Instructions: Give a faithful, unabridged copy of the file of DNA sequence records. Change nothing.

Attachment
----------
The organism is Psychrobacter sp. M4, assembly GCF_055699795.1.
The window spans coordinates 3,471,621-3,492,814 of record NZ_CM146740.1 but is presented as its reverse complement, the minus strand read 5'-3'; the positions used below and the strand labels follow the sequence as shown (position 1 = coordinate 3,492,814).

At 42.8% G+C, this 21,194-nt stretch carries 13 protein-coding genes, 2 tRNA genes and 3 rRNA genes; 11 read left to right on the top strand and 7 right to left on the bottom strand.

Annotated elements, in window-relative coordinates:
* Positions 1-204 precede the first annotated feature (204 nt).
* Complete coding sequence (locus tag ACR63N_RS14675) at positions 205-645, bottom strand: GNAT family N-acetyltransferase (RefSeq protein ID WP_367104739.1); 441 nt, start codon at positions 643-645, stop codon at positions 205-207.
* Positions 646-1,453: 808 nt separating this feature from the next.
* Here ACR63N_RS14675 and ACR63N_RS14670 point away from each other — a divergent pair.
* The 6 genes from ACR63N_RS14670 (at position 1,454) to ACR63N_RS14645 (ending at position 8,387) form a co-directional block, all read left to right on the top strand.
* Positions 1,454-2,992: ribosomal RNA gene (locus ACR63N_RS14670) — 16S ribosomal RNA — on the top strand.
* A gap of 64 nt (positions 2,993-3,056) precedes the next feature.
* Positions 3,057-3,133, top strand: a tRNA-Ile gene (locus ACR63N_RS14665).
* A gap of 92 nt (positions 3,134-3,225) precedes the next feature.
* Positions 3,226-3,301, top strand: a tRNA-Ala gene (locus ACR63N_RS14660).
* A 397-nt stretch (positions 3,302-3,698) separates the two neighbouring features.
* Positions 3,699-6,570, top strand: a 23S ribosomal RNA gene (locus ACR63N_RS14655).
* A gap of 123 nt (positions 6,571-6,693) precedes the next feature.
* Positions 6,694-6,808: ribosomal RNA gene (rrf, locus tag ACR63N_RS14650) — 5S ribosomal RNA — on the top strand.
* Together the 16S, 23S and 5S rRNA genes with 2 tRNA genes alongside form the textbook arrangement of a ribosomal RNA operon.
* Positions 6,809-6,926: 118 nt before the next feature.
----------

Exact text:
The organism is Psychrobacter sp. M4, assembly GCF_055699795.1.
The window spans coordinates 3,471,621-3,492,814 of record NZ_CM146740.1 but is presented as its reverse complement, the minus strand read 5'-3'; the positions used below and the strand labels follow the sequence as shown (position 1 = coordinate 3,492,814).

At 42.8% G+C, this 21,194-nt stretch carries 13 protein-coding genes, 2 tRNA genes and 3 rRNA genes; 11 read left to right on the top strand and 7 right to left on the bottom strand.

Annotated elements, in window-relative coordinates:
* Positions 1-204 precede the first annotated feature (204 nt).
* Complete coding sequence (locus tag ACR63N_RS14675) at positions 205-645, bottom strand: GNAT family N-acetyltransferase (RefSeq protein ID WP_367104739.1); 441 nt, start codon at positions 643-645, stop codon at positions 205-207.
* Positions 646-1,453: 808 nt separating this feature from the next.
* Here ACR63N_RS14675 and ACR63N_RS14670 point away from each other — a divergent pair.
* The 6 genes from ACR63N_RS14670 (at position 1,454) to ACR63N_RS14645 (ending at position 8,387) form a co-directional block, all read left to right on the top strand.
* Positions 1,454-2,992: ribosomal RNA gene (locus ACR63N_RS14670) — 16S ribosomal RNA — on the top strand.
* A gap of 64 nt (positions 2,993-3,056) precedes the next feature.
* Positions 3,057-3,133, top strand: a tRNA-Ile gene (locus ACR63N_RS14665).
* A gap of 92 nt (positions 3,134-3,225) precedes the next feature.
* Positions 3,226-3,301, top strand: a tRNA-Ala gene (locus ACR63N_RS14660).
* A 397-nt stretch (positions 3,302-3,698) separates the two neighbouring features.
* Positions 3,699-6,570, top strand: a 23S ribosomal RNA gene (locus ACR63N_RS14655).
* A gap of 123 nt (positions 6,571-6,693) precedes the next feature.
* Positions 6,694-6,808: ribosomal RNA gene (rrf, locus tag ACR63N_RS14650) — 5S ribosomal RNA — on the top strand.
* Together the 16S, 23S and 5S rRNA genes with 2 tRNA genes alongside form the textbook arrangement of a ribosomal RNA operon.
* Positions 6,809-6,926: 118 nt before the next feature.